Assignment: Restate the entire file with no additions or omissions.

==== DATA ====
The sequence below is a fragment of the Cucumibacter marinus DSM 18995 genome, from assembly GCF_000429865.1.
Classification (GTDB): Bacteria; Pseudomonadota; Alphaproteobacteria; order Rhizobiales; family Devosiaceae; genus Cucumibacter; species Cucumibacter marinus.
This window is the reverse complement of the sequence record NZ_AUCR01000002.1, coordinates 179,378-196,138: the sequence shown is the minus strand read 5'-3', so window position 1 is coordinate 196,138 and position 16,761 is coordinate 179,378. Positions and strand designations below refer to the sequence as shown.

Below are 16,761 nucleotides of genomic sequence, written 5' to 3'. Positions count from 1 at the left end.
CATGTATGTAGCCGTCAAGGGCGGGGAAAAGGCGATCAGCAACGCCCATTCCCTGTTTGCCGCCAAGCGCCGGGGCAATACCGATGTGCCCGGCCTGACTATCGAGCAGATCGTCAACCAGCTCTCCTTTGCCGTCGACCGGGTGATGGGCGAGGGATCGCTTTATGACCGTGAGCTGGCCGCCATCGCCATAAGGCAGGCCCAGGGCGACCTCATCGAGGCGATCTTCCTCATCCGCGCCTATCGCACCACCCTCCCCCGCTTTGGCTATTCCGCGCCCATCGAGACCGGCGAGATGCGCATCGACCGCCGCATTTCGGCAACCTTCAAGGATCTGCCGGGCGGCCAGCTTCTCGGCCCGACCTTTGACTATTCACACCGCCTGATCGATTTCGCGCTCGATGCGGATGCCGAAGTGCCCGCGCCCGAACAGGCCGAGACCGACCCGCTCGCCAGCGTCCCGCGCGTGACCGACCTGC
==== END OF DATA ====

The sequence below is a fragment of the Cucumibacter marinus DSM 18995 genome, from assembly GCF_000429865.1.
Classification (GTDB): Bacteria; Pseudomonadota; Alphaproteobacteria; order Rhizobiales; family Devosiaceae; genus Cucumibacter; species Cucumibacter marinus.
This window is the reverse complement of the sequence record NZ_AUCR01000002.1, coordinates 179,378-196,138: the sequence shown is the minus strand read 5'-3', so window position 1 is coordinate 196,138 and position 16,761 is coordinate 179,378. Positions and strand designations below refer to the sequence as shown.

Below are 16,761 nucleotides of genomic sequence, written 5' to 3'. Positions count from 1 at the left end.
CATGTATGTAGCCGTCAAGGGCGGGGAAAAGGCGATCAGCAACGCCCATTCCCTGTTTGCCGCCAAGCGCCGGGGCAATACCGATGTGCCCGGCCTGACTATCGAGCAGATCGTCAACCAGCTCTCCTTTGCCGTCGACCGGGTGATGGGCGAGGGATCGCTTTATGACCGTGAGCTGGCCGCCATCGCCATAAGGCAGGCCCAGGGCGACCTCATCGAGGCGATCTTCCTCATCCGCGCCTATCGCACCACCCTCCCCCGCTTTGGCTATTCCGCGCCCATCGAGACCGGCGAGATGCGCATCGACCGCCGCATTTCGGCAACCTTCAAGGATCTGCCGGGCGGCCAGCTTCTCGGCCCGACCTTTGACTATTCACACCGCCTGATCGATTTCGCGCTCGATGCGGATGCCGAAGTGCCCGCGCCCGAACAGGCCGAGACCGACCCGCTCGCCAGCGTCCCGCGCGTGACCGACCTGC